• Crisis Response and Recovery: As crisis response is becoming an increasingly important aspect of working within a University Counseling Center setting, doctoral interns will have the opportunity to develop expertise in the area of crisis/emergency response and recovery. Working closely with the Crisis Response and Recovery Coordinator, interns will have the opportunity to engage in the provision of additional emergency services (walk-in and after-hours), consultation with students, faculty, staff, and parents pertaining to risk or crisis situations, individual counseling with students presenting with acute stressors and/or trauma history, group counseling (e.g., General Trauma, Grief), and crisis response to the larger JMU community, as needed. Additionally, along with the CSDC Director and Associate Director, interns will have the opportunity to be involved with the JMU Behavioral Assessment Team to gain a better understanding of campus threat assessment and management. Interns may also have the opportunity to participate in various professional development opportunities such as trainings regarding suicide risk reduction, community emergency response, and treatment of trauma. The Crisis Response and Recovery Track can be customized to meet the intern’s specific interests and needs, but will include emergency coverage, individual counseling, and weekly individual supervision. Coordinated by Dr. Sylvia Hanna.

  • Eating Disorders: Help Overcome Problems with Eating and Exercise (HOPE): An intern would develop an expertise in the area of eating disorders through opportunities such as being a member of the multidisciplinary team, "Help Overcome Problems with Eating and Exercise," which meets weekly to evaluate student needs and progress in the comprehensive treatment of an eating disorder. Advertising, consultation, and outreach specifically about eating disorders and services here at JMU to address eating disordered issues would also be a responsibility of that intern. Additionally, that intern would have opportunities to treat individuals with body image issues individually and within a group treatment modality. Coordinated by Shirley Cobb.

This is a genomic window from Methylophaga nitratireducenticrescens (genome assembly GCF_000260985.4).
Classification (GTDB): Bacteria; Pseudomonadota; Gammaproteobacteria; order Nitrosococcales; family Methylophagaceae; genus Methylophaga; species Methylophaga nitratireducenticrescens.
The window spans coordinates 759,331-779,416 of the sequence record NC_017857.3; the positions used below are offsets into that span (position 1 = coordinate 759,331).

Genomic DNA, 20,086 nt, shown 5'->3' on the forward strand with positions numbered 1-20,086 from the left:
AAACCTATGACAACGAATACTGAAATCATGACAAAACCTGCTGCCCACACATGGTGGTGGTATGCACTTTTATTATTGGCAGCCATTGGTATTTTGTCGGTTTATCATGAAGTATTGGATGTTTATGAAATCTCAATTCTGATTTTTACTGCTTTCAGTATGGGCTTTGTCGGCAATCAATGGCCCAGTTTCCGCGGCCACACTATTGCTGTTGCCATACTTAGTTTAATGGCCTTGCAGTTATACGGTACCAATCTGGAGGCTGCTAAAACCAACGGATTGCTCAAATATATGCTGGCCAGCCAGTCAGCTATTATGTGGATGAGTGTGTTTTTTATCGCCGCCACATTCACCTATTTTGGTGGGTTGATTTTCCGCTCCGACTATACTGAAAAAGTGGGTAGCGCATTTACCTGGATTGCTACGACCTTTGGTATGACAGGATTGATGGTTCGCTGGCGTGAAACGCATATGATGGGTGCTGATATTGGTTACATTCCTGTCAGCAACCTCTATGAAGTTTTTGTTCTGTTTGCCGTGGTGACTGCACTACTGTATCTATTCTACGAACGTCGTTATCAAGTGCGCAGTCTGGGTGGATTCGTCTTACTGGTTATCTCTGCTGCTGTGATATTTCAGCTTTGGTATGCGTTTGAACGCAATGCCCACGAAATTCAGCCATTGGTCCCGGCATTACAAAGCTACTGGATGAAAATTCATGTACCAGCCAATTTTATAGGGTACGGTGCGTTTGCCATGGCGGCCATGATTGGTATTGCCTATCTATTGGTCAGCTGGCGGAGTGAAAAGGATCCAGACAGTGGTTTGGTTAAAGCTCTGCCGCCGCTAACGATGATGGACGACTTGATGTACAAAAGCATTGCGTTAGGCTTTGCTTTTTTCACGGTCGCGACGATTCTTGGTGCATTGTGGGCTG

• Group Therapy: This experience would consist of doing an additional group with the Counseling Center's Group Coordinator and assisting with the Group Supervision Seminar. 
  • Sexual Trauma Empowerment Program: Interns will have the opportunity to develop expertise in the area of sexual assault response across different clinical and administrative areas. Working closely with the Sexual Trauma Empowerment Program (STEP) Coordinator, interns have the opportunity to engage in: individual counseling with sexual assault survivors; group counseling with sexual assault survivors; crisis response for sexual assault survivors; advocacy services for sexual assault survivors; consultation with faculty, friends, and families related to concerns about a sexual assault survivor; training and education of sexual assault counseling and response for interested Counseling Center or JMU staff (e.g., internal training for trainees, external trainings for student groups); opportunities to liaise with relevant systems on campus including Judicial Affairs, the University Health Center, the Office of Public Safety, Student Wellness and Outreach, CARE (Campus Assault ResponsE) and the community based Sexual Assault Response Team (SART); finally, collaboration around the administrative issues for sexual assault response services including advertising, marketing, and assessment of the efficiency and efficacy of service delivery. The sexual assault counseling and response track can be customized to meet the intern's specific interests but will certainly include individual and group counseling and weekly individual supervision. Coordinated by Dr. Leslie Gerrard.
  • Teaching: Interns have the opportunity to teach a semester long course in an entry-level undergraduate course (e.g., Introduction to Abnormal Psychology, Introduction to Psychology, Life Span Human Development) in the spring semester. Interns will be expected to attend to diversity issues within the classroom and how these might impact various learning styles, teaching approach, and assessment of knowledge and skills. Interns will utilize empirically supported research in preparation for class lectures. Additionally, they will be asked to discuss in supervision and integrate into lectures how scholarly information contributes to clinical practice. One to two hours of weekly supervision will be provided to interns throughout the fall semester to help them prepare for teaching in the spring. This will include a combination of didactic components and specific course-planning. Interns will be observed providing a mock-lecture during the fall semester, and will be provided with feedback about the lecture to help hone their teaching skills. Finally, during the fall semester, interns will be expected to observe at least two lectures by different professors teaching the course the intern is preparing. Once they begin their teaching assignments during the spring semester, one hour of supervision will be provided every other week. Additionally, interns will be observed in the classroom on two occasions and provided with feedback about their teaching style, effectiveness, and lesson planning. At the end of the semester, interns will receive feedback about various components of their course via student evaluations and will also be provided with feedback from their supervisor about their overall participation in the teaching track. Coordinated by Dr. Jerrod Koon.

Training Components